gsocneurostarsbiostardeploymentvagrantdocker

NeuroStars Deployment Sketch

One of my first activities for NeuroStars during GSoC2014 will be improving the deployment strategy. I have been working on it for a week end and produced a sketch. There is still a lot to do, so this is nothing more than a starting point.

How To Deploy To A Local Development Env

  • Fork BioStar repository on Github.

    Note: you should temporary use my repo.

  • Run the following commands:

      mkdir biostar
      cd biostar
      git clone https://github.com/<your_github_username>/biostar-central.git .
      cd conf
      vagrant up
    
  • Now you can see the website at http://localhost:8000/ and edit the code in the biostar folder. When editing the code, Django server automatically reloads.
  • You can suspend Vagrant with: vagrant suspend
    And resume with: vagrant resume
    Or you can stop Vagrant with: vagrant halt
    And restart with: vagrant up --provision

Overview

The code is stored in a folder in the developer’s laptop. Vagrant shares this folder with the virtual machine and launches 2 Docker containers:

  • a PostgreSQL server;
  • a Django server.

Vagrant also shares the folder where the code is with the Django server, so it can run it. The developer edits the code, Django detects the change and reload the server.

Main components of the deployment based on Vagrant and Docker

Details

Requirements For A Development Environment

After a brief consultation with Roman and Istvan we decided to:

  • always use a proper web server, even in development: waitress + whitenoise are good candidates;
  • use the same DBMS as in production, so PostgreSQL and not SQLite: this avoids having problems with migrations and similar.

So we need 2 Docker containers, one for each component.

Docker

Container 1: PostgreSQL

The first Docker container is pretty simple, a Ubuntu 14.04 machine. When this container is built, PostgreSQL 9.3 server is installed and configured. When this container is run, PostgreSQL is launched and the port 5432 exposed.

Container 2: Web Server

Note: we are temporary using Django integrated server in this sketch.

The second Docker container is a Ubuntu 14.04 machine with a more complex configuration. When this container is built, Python is installed. When this container is run:

  • the requirements are installed via pip;
  • the environment vars are set;
  • the database is created (if the database already exists, then skip this);
  • syncdb and migrate commands are run;
  • if the database has just been created (so it didn’t already exist) then initialize_site command is run, the fixtures are loaded and the full text search engine index is rebuilt
  • Django internals server is launched on port 8000 and that port exposed.

Why doing all these tasks when the container is run, instead of when the container is built?

Mainly for a reason: this container needs to be linked to the other container in order to use PostgreSQL; and needs to mount a volume (which is the folder where the code is) from the virtual machine in order to run the Biostar project. These 2 operations (link and mount a volume) could be done only when a container is run, not when it is build (because a build should be independent from the local configuration).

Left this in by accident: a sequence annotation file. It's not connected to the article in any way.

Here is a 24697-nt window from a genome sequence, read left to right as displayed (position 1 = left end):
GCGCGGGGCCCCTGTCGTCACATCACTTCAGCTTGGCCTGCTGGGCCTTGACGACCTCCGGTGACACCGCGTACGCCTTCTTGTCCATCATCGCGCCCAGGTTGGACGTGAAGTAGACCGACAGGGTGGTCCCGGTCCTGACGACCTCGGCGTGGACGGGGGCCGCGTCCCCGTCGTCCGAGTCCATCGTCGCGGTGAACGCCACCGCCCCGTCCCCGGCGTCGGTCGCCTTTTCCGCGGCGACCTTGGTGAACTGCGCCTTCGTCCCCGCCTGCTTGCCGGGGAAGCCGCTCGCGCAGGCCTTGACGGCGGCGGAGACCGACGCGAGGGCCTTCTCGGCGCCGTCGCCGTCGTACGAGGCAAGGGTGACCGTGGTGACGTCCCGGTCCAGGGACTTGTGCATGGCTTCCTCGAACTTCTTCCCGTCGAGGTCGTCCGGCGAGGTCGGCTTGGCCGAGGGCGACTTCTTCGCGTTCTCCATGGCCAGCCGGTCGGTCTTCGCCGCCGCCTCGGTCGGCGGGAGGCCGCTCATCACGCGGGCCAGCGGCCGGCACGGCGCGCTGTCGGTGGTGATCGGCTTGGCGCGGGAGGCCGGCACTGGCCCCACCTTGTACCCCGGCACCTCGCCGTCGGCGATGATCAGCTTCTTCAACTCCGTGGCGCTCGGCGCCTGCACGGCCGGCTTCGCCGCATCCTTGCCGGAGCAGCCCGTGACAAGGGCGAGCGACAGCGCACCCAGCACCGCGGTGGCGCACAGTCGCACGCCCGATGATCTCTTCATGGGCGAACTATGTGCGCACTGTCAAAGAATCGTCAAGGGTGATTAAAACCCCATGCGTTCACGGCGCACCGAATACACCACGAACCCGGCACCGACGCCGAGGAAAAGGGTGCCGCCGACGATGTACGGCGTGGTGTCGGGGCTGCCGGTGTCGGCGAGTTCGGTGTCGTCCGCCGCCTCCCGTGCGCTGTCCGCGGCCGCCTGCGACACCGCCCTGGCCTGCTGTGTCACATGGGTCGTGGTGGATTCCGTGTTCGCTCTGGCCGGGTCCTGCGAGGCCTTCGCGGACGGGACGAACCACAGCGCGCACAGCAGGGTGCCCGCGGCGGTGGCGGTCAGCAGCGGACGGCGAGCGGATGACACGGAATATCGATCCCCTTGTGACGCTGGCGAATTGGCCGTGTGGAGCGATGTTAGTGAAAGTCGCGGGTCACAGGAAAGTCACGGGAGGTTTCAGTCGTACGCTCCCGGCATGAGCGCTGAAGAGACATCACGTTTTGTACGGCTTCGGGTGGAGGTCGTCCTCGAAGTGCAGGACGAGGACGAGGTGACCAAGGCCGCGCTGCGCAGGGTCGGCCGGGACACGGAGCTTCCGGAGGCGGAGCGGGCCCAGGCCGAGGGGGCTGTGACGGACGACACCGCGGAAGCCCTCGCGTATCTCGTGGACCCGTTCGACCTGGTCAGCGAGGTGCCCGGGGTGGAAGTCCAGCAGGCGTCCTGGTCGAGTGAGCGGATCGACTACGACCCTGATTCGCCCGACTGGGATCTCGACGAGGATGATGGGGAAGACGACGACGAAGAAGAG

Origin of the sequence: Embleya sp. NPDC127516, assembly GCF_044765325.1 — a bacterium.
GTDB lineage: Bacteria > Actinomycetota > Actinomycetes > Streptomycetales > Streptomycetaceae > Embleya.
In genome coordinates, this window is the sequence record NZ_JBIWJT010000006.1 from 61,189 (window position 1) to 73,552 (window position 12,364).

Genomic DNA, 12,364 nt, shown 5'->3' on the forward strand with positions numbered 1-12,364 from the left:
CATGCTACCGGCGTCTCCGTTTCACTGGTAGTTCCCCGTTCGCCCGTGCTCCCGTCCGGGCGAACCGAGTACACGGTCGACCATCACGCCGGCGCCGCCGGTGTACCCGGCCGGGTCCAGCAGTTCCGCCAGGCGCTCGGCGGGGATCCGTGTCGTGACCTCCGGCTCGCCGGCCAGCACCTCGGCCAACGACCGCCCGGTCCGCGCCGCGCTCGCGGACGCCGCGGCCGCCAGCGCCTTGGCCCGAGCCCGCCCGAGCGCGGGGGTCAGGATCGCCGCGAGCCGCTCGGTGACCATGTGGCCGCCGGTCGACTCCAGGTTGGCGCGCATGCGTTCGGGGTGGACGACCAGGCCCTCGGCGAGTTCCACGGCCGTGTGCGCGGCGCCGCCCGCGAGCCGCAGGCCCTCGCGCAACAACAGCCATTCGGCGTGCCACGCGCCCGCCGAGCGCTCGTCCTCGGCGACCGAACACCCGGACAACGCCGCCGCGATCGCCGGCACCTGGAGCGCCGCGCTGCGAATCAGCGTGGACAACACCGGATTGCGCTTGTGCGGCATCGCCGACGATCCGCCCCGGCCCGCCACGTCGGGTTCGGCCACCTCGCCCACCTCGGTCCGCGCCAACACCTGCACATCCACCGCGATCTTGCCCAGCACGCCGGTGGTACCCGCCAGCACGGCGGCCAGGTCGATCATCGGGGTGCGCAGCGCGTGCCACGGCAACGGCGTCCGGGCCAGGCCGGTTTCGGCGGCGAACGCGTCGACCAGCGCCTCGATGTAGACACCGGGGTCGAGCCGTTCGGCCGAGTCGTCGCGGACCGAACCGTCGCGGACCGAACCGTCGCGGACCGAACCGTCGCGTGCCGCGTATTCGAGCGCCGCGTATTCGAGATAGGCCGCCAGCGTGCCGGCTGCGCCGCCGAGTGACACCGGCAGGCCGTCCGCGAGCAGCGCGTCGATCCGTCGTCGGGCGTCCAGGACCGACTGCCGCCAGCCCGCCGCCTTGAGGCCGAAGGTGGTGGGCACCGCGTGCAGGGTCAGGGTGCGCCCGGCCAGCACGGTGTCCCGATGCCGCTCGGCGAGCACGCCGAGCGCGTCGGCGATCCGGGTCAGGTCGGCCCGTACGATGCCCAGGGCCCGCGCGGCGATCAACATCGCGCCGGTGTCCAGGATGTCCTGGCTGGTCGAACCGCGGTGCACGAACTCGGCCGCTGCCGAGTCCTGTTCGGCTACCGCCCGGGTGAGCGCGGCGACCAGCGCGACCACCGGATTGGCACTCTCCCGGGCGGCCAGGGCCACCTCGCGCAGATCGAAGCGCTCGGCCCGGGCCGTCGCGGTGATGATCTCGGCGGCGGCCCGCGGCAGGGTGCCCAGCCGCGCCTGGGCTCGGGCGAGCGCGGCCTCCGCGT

This is also convenient because every time the container is run, which happens at the beginning of the working day, new requirements are installed via pip and migrations are run.

Vagrant

Vagrant uses a special Docker provisioner. This provisioner automatically installs Docker in the VM and builds the containers. It also takes care of running the containers when the VM is launched.

Open Issues

1. Django Console

There is no direct access to Django’s internal server console: this is a main issue. That console is inside a Docker container in the VM, so inaccessible from the laptop.

Solutions:

  • Configure a SSH server in the container;
  • Vagrant 1.6 solves this;
  • Fig.

2. Vagrant up –provision

With the current configuration Vagrant must be run with the --provision flag. This is because:

  • during provisioning (so with the –provision flag), Docker containers are run;
  • during regular start (so without the –provision flag), Docker containers are started. And using a start command it is not possible to mount volumes and link containers together.

Solutions:

3. Full Text Search Engine

I guess we want to use Whoosh in development and Elasticsearch in production. Anyway from time to time we might want to debug Elasticsearch in development: in this case we need a Docker container for Elasticsearch.

4. Python virtualenvironment

I think it makes no sense to use Python virtualenvs inside a Docker container since a container is itself a sort of virtual environment.

5. NFS in Vagrant

Vagrant docs suggest to use NFS to share the folders in case of performance issues. No needed so far, but let’s keep it in mind.

6. Review of general deployment strategy

The original deployment strategy relies on 2 files:

  • conf/default.env
  • biostar.sh

The script biostar.sh is the entry point of the deployment. What I have done so far is completely compatible with the original deployment strategy, but if we really mean to switch to a new strategy based on Vagrant and Docker, there is no more need of this script.

The file default.env contains environment variables. Django experts recommend to use environment variables for passwords and to set the location of the main settings file. Any other setting should be included in the settings file. According to this recommendation, default.env seems to be overused, it contains f.i. BIOSTAR_ADMIN_EMAIL and DATABASE_NAME. We could review this and follow the guideline: one requirement file and one settings file and one environment vars file for each environment (development, staging, production).

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